Saturday, July 9, 2011
"It's an anal kazoo."
I look at my mother in stunned disbelief. "An anal kazoo?" I hold the object delicately in my hands, unsure as to whether she's telling me the truth.
Mom, embarrassed, waves her hand at me dismissively and heads back into the kitchen. "Ah, just put it in your mouth and blow on it. I've got dishes to clean."
"And, why do you have an anal kazoo?" I call out after her.
"It was in storage!" she shouts, then pauses. "It just kind of fell out."
Corb barks out a laugh. "That's always a problem with an anal kazoo..."
The porch erupts into laughter. Gamely, I place the anal kazoo in my lips and blow on it. It makes a whooshy noise...no sound at all.
I squint my eye and look inside. "Looks like I have a defective anal kazoo here..."
"You're not holding it in the right place," offers Corb.
“Okay, Pauloo, you’re up,” I said, as we turned our attention to the serious job of finishing the board game in front of us, called “The Game of Things.” “What’s our next question?”
Pauline grabbed a card from the box and giggled. “Name the thing you hate most about family get togethers.”
Everyone laughs and starts writing down answers. The point of the game is to try and figure out who wrote what. My problem, of course, is that I usually made my responses a little too distinctive; also, more than a little filthy. The round before, the question had been, "Name a thing that shouldn't be photographed." My answer: a fly landing on steaming hot diarrhea. Pauline fingered me, right off the bat.
Truth be told, there's nothing that I hated about family get togethers, especially those held at the beach house. Further, I was determined to love this gathering most of all, seeing as how it may very well be one of the last ones at the beach. With Cathy's passing, I knew that the ties that bound my parents and Jim to the place had weakened. Too many memories, too much of a past.
The day hadn't cooperated much, however. My parents had been subdued most of the day, understandably so. My friend Buns had hit the road after her son Nathan had pitched a hissy fit. The hamburgers had been tough to cook. It had been a cloudy day, and halfway through dinner, it had started to rain. The fates had not been kind.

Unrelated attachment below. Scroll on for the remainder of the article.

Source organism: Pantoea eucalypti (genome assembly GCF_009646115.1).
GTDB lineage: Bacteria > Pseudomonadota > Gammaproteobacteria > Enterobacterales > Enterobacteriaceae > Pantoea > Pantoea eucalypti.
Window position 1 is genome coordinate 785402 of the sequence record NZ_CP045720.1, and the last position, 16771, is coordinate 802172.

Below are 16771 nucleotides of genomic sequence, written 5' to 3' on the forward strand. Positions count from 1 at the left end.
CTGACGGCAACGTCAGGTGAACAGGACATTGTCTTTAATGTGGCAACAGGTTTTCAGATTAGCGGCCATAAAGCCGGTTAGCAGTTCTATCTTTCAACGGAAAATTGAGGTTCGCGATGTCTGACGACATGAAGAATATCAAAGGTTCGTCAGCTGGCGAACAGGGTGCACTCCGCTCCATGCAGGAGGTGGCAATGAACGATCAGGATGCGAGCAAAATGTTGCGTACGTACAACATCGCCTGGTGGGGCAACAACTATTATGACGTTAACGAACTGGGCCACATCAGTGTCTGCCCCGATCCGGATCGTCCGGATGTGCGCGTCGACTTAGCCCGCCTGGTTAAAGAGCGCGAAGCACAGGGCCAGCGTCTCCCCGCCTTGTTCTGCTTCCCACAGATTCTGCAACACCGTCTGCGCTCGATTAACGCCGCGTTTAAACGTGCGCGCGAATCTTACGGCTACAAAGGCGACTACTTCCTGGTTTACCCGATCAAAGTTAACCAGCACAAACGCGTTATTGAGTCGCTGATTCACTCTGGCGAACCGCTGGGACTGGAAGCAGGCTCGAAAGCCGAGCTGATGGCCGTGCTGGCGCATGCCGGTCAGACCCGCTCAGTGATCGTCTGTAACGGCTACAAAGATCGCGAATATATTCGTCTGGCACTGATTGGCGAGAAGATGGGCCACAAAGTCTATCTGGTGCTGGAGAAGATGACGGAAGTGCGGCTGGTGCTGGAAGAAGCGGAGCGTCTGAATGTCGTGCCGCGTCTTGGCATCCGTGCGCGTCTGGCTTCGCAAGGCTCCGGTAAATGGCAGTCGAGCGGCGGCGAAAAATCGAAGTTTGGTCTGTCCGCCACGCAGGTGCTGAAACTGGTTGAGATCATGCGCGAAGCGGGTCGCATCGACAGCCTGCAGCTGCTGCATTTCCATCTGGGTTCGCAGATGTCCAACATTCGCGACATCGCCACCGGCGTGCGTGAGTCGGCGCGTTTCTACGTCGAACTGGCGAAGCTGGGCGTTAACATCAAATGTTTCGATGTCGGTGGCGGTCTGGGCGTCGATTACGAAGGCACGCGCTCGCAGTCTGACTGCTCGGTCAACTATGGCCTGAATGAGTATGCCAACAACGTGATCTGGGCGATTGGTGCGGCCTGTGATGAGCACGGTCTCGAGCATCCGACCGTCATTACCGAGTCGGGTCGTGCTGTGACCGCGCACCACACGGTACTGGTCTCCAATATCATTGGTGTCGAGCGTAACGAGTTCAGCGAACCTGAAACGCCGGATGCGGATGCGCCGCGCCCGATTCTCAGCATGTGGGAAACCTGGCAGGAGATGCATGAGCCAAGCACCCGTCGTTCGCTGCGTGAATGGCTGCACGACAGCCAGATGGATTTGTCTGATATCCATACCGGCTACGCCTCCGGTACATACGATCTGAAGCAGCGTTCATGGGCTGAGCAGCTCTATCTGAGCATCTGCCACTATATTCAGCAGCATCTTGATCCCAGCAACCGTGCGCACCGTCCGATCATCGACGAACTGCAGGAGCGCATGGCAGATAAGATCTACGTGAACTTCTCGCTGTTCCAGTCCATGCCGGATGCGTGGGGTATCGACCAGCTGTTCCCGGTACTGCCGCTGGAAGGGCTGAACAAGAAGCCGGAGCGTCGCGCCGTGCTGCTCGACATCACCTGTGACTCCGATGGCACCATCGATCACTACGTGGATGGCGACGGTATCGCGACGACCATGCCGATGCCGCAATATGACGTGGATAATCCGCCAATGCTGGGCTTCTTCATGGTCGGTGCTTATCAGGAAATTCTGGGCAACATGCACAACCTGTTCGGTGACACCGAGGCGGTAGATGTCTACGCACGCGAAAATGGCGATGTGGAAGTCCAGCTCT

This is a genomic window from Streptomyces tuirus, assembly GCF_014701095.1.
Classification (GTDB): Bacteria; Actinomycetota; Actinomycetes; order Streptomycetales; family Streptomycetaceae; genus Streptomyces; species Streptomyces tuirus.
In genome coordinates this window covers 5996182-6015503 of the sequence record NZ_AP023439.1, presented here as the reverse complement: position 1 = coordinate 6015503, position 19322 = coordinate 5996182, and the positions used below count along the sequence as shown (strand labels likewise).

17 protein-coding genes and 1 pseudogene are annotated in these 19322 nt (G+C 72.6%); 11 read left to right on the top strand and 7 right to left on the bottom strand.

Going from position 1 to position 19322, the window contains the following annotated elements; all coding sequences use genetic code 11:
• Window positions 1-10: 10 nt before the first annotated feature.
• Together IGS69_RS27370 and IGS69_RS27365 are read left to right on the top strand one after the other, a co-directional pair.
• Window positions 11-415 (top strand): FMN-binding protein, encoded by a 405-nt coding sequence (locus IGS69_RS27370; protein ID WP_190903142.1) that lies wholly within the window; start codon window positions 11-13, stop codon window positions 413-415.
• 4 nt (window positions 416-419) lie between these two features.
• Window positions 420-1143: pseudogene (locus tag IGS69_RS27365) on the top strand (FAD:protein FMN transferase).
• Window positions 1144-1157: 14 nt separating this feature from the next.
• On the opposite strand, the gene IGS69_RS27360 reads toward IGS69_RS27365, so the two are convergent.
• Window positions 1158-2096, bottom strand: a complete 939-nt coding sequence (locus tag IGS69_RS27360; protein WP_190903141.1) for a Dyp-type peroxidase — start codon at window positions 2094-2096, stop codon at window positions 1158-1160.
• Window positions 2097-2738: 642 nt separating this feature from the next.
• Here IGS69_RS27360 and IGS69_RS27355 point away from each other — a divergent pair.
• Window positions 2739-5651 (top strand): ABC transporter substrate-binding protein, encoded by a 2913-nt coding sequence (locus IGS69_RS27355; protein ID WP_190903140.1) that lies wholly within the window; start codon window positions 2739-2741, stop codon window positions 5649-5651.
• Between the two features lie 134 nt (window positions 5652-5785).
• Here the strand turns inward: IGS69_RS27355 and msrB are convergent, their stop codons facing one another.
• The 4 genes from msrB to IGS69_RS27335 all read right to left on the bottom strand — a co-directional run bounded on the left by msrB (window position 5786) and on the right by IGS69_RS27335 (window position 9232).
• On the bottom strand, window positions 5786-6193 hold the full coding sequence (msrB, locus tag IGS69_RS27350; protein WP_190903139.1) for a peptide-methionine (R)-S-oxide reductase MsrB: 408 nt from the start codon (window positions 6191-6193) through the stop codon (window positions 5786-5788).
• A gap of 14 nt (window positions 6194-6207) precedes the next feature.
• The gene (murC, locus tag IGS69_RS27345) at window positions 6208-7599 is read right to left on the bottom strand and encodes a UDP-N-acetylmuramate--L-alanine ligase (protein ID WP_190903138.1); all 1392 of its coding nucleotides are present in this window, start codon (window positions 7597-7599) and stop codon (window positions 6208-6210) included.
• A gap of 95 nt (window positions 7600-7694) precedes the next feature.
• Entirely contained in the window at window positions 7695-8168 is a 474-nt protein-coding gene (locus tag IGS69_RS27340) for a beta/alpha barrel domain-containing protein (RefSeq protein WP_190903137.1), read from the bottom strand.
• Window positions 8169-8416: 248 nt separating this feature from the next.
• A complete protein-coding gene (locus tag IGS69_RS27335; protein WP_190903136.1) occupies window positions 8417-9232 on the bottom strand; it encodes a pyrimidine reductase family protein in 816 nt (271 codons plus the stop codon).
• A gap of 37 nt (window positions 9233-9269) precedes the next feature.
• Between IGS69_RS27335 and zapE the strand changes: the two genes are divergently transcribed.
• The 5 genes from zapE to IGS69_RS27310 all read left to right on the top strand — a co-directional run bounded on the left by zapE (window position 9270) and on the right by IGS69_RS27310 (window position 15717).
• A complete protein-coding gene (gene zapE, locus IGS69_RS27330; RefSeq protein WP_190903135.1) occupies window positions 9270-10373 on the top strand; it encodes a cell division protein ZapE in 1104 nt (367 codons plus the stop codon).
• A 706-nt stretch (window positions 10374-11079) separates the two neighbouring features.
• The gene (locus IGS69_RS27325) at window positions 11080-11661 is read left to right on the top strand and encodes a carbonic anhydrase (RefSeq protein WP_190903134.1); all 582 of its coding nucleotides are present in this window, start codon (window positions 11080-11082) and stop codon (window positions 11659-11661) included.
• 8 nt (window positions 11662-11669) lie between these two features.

Hence the group of us, crowded in a tiny screened-in porch. Of the group, my dad had chosen to stay outside and my mom was busy cleaning, leaving me and the kids, Corb, and my friends (more like family, I suppose) Pauline and Jo-Anne.
Soon enough, all the answers, turned in. Pauline places them in a row, laughing as she looks a few of them over. "Okay, here we go," she says. "Anal kazoo playing. Playing in the anal kazoo marching band. Ted's mom playing the anal kazoo." She places the card down and shouts out to the kitchen. "Thanks, Mom!"
Annie laughs. "So they're all anal kazoo answers?"
Pauline shakes her head. "My dad saying embarrassing dirty things. The family. The get together. Oh, and the flinging of the steamy hot diarrhea."
Everyone stares at me. "I didn't write, it swear!" Then I glance over at Annie. "Gee, I wonder who wrote, 'my dad saying embarrassing things'?"
Annie, ever the Cheshire cat, grins and holds her hands over the baby in her belly.
I hold the anal kazoo to my lips and try to speak instead of blow. Suddenly, it makes an actual noise. "Look, I got it to play!" I cry out. "I'm an anal kazoo expert!"
I get the laughter I crave and then we dive into the important work of guessing the correct answers. Rainy day or not, the best part of the day has just begun, for me. Friends, games and laughter, and just a whiff of the scatological. That's heaven, at least to me.